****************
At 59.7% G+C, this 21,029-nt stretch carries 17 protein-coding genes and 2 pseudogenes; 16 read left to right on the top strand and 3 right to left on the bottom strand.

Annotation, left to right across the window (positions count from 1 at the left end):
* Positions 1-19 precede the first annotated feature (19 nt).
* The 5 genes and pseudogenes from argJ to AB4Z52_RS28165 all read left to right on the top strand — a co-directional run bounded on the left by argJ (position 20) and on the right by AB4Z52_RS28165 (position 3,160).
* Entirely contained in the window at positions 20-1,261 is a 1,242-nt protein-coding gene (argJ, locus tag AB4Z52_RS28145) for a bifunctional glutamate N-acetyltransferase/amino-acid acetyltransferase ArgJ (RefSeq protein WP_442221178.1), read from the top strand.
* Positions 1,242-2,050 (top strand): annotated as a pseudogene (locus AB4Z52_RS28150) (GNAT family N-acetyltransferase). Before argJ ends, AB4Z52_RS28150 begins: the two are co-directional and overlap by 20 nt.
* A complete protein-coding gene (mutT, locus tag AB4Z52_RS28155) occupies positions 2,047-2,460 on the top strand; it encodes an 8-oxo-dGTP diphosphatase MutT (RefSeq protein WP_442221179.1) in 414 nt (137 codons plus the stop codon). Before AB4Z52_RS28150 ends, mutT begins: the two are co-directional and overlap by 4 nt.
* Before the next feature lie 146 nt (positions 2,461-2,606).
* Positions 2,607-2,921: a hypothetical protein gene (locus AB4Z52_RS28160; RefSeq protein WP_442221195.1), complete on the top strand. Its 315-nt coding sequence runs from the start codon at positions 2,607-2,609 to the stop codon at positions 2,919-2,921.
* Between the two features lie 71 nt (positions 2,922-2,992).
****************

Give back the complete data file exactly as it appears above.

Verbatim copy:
At 59.7% G+C, this 21,029-nt stretch carries 17 protein-coding genes and 2 pseudogenes; 16 read left to right on the top strand and 3 right to left on the bottom strand.

Annotation, left to right across the window (positions count from 1 at the left end):
* Positions 1-19 precede the first annotated feature (19 nt).
* The 5 genes and pseudogenes from argJ to AB4Z52_RS28165 all read left to right on the top strand — a co-directional run bounded on the left by argJ (position 20) and on the right by AB4Z52_RS28165 (position 3,160).
* Entirely contained in the window at positions 20-1,261 is a 1,242-nt protein-coding gene (argJ, locus tag AB4Z52_RS28145) for a bifunctional glutamate N-acetyltransferase/amino-acid acetyltransferase ArgJ (RefSeq protein WP_442221178.1), read from the top strand.
* Positions 1,242-2,050 (top strand): annotated as a pseudogene (locus AB4Z52_RS28150) (GNAT family N-acetyltransferase). Before argJ ends, AB4Z52_RS28150 begins: the two are co-directional and overlap by 20 nt.
* A complete protein-coding gene (mutT, locus tag AB4Z52_RS28155) occupies positions 2,047-2,460 on the top strand; it encodes an 8-oxo-dGTP diphosphatase MutT (RefSeq protein WP_442221179.1) in 414 nt (137 codons plus the stop codon). Before AB4Z52_RS28150 ends, mutT begins: the two are co-directional and overlap by 4 nt.
* Before the next feature lie 146 nt (positions 2,461-2,606).
* Positions 2,607-2,921: a hypothetical protein gene (locus AB4Z52_RS28160; RefSeq protein WP_442221195.1), complete on the top strand. Its 315-nt coding sequence runs from the start codon at positions 2,607-2,609 to the stop codon at positions 2,919-2,921.
* Between the two features lie 71 nt (positions 2,922-2,992).